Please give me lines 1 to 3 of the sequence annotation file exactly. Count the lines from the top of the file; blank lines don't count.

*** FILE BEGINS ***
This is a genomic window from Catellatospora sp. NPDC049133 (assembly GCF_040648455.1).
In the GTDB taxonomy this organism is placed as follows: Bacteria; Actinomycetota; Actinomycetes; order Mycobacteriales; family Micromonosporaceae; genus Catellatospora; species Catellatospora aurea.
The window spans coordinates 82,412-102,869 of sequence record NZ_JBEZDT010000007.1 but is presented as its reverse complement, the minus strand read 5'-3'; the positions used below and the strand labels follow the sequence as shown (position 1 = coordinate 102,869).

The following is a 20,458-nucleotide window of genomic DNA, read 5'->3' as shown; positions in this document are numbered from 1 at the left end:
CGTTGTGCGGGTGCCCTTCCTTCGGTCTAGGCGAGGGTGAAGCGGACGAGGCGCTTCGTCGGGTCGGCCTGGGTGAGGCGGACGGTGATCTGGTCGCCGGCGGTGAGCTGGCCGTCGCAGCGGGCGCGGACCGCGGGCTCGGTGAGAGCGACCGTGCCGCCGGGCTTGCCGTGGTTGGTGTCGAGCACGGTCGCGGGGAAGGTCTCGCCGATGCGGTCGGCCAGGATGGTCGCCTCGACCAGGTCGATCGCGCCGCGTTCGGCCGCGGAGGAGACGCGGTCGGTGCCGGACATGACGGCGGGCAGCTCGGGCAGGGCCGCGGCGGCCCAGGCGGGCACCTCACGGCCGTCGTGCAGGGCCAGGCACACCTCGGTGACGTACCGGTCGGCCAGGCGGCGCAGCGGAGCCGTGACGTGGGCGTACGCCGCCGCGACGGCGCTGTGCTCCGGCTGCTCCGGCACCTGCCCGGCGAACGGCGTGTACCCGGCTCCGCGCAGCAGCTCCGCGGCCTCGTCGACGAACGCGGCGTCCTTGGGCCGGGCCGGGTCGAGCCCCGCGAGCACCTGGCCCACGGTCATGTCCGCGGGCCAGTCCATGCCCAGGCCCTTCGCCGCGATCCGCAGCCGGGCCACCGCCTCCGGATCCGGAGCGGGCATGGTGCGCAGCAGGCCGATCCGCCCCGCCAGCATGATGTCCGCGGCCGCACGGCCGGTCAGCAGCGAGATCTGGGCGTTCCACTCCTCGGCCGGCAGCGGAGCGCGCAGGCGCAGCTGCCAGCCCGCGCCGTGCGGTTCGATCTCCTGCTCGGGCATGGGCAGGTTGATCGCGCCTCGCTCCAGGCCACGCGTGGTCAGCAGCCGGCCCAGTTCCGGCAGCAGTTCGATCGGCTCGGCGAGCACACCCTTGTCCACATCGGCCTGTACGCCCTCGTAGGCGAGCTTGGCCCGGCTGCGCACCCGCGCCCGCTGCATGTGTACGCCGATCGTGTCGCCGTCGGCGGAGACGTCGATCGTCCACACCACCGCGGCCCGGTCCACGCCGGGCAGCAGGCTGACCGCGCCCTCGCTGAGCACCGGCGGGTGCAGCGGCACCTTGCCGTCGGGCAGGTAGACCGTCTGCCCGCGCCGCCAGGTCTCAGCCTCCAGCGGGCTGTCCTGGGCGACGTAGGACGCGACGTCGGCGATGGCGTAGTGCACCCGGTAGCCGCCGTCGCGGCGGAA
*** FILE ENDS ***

This is a genomic window from Catellatospora sp. NPDC049133 (assembly GCF_040648455.1).
In the GTDB taxonomy this organism is placed as follows: Bacteria; Actinomycetota; Actinomycetes; order Mycobacteriales; family Micromonosporaceae; genus Catellatospora; species Catellatospora aurea.
The window spans coordinates 82,412-102,869 of sequence record NZ_JBEZDT010000007.1 but is presented as its reverse complement, the minus strand read 5'-3'; the positions used below and the strand labels follow the sequence as shown (position 1 = coordinate 102,869).